The Inheritance of Loss, Kiran Desai
Hamish Hamilton, January, 2006
In this life, he remembered again, you must stop your thoughts if you wished to remain intact, or guilt or pity would take everything from you, even yourself from yourself.
Deep in the misty hills of the Northeastern Himalayas, Kiran Desai’s characters seem sheltered beneath the towering snows of Kanchenjunga. The mountains are rich with butterflies and orchids, land plush enough to feed armies. There are remnants of colonial England, but also a plethora of diversity that includes Bengali, Nepalese, Hindi and Sikh, as their land is a hybrid land, a crossroads of rich life running form Tibet to Nepal, India to Bhutan to Bangladesh, even as far away as Britain. All long and twisting like a dragon leaving her hot and fiery breath across the green earth, her scaly colors slithering through the desperate lives of the lost and the destitute, all those who yearn but just never quite seem to find. Not even love.
A wild daring love to bicycle them into the sky, but also a rice and dahl love blessed by the unexciting feel of everyday, its surprises safely enmeshed in something solidly familiar, like marrying the daughter or son of your father’s best friend, and grumbling about the cost of potatoes, the cost of onions.
Race is a key here, another overloaded beauty case one just can’t seem to chuck. The clash of cultures, nations, identities. Like all the pungent teas cut above the thick hills of Darjeeling. No one is sure who are what they are any more. Bijou, the son of a cook seeks the American dream in New York but only finds rats and misery on the dirty floor of a restaurant kitchen where he sleeps. Sai, a precocious young girl seeks love with her Nepali tutor but only finds star-crossed tragedy that ultimately leaves her bitter and alone. The world is unfair. Cruel (who’d guess?). People judge people by color, their fathers’ legion, Mothers’ heritage, all the corrupted countries where they were born, all the sick and indelible inheritances that one never really asked for in the first place when they were all thrown into this sad and beautiful and miserable and hauntingly wounded world. Ultimately, sadly, there is only loss.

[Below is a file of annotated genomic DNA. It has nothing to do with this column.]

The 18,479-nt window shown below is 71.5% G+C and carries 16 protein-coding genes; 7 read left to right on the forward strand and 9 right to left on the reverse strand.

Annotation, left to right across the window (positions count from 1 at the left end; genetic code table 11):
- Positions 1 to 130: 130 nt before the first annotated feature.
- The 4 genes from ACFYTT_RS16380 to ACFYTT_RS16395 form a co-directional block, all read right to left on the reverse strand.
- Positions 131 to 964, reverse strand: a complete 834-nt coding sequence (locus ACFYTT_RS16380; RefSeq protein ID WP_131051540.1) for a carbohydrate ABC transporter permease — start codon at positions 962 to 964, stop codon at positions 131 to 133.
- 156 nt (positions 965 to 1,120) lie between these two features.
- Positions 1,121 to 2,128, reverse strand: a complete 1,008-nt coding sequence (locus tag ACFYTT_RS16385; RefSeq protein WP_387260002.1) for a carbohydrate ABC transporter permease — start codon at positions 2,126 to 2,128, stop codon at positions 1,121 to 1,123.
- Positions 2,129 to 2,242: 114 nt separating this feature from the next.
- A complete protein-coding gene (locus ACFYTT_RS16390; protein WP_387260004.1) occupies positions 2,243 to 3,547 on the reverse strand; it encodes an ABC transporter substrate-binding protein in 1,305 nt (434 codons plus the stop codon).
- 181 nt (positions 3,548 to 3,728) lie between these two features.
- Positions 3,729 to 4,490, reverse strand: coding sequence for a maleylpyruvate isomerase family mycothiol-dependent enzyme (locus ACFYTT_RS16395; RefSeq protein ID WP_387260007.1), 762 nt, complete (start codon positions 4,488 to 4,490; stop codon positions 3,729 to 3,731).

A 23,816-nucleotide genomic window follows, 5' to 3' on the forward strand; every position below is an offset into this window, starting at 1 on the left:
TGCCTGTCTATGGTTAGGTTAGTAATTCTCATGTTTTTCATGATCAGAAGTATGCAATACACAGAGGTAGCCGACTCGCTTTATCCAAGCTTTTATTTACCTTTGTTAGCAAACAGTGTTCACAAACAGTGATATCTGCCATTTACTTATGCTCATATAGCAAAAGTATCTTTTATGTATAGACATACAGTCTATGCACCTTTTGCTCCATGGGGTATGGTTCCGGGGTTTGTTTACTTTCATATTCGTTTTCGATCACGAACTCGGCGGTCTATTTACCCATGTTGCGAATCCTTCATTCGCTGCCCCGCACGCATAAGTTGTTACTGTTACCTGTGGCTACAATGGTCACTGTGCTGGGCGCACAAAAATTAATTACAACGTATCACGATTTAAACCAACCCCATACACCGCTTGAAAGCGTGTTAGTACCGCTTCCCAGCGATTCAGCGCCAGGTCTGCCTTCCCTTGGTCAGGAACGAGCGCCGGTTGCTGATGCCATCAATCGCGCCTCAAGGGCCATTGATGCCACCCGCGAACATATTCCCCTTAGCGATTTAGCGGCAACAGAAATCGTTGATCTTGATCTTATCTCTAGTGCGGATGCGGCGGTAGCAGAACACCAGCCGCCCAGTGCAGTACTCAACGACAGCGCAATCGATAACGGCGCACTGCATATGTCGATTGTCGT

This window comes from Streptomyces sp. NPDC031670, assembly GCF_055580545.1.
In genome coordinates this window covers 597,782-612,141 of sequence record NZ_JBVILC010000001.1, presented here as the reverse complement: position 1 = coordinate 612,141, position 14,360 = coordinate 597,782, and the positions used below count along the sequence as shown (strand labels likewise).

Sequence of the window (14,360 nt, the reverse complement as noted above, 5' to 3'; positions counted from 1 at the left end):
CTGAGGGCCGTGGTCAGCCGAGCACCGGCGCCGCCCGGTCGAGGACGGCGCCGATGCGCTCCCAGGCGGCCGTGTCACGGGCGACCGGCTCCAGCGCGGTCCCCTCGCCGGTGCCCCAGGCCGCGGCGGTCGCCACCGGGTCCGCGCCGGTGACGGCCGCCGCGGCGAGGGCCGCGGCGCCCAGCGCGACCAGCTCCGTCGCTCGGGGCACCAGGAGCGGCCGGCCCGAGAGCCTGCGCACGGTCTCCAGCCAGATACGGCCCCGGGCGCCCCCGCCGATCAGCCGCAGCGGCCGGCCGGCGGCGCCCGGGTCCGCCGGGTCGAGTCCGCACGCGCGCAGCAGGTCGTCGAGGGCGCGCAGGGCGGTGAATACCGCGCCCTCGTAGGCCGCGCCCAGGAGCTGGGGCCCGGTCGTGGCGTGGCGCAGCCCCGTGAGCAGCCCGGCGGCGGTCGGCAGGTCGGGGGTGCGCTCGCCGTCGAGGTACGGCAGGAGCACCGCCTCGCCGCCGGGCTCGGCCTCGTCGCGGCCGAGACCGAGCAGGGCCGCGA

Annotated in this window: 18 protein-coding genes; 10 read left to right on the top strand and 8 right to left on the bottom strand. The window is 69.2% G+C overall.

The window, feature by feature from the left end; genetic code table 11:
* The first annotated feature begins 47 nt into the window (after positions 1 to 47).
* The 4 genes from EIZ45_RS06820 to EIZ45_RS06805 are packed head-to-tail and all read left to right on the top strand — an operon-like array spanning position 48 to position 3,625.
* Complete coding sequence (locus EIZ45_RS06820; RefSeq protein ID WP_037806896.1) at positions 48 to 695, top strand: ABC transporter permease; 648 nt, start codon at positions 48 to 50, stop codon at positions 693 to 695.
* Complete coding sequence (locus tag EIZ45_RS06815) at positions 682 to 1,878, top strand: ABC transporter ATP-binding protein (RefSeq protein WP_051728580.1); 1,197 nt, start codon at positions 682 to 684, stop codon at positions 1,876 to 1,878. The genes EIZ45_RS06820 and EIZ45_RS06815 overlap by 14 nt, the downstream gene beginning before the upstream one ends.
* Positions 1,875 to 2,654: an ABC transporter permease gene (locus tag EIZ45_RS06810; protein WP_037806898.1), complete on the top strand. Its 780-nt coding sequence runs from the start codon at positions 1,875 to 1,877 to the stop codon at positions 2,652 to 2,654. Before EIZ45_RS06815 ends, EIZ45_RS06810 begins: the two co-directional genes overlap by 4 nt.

Above it all (and his house high above in the hills), is the judge, now in India but long ago left to study in England where he learned difference and otherness and exclusion first hand. And when he returned he was even more displaced. More other. Not English. Not Indian. Perhaps, in a way, the best way to be: not. Not even able to judge properly anymore.
This is why he had retired. India was too messy for justice; it ended in humiliation only for the person in authority … give these people a bit and one could find oneself supporting the whole family forever after, a constantly multiplying family, no doubt, because they might have no food, the husband might be blind and with broken legs, and the woman might be anemic and bent, but they’d still pop out an infant every nine months.
Brutal, in a hopelessly brutal world. But there is light high above on the white slopes of the mountains, light as long as one can hold on to each other and love each other, even just for a minute. A son might possibly be reunited with his father. A stolen mutt might be returned. The cord might be cut, perhaps if we unload, if we leave all this heavy, heavy trash behind. We all lose. But at least we all lose together.
But so fluid a thing was love. It wasn’t firm he was learning, it wasn’t a scripture; it was a wobbliness that lent itself to betrayal, taking the form of whatever he poured it into. And in fact, it was difficult to keep from pouring into numerous vessels. It could be used for all kinds of purposes.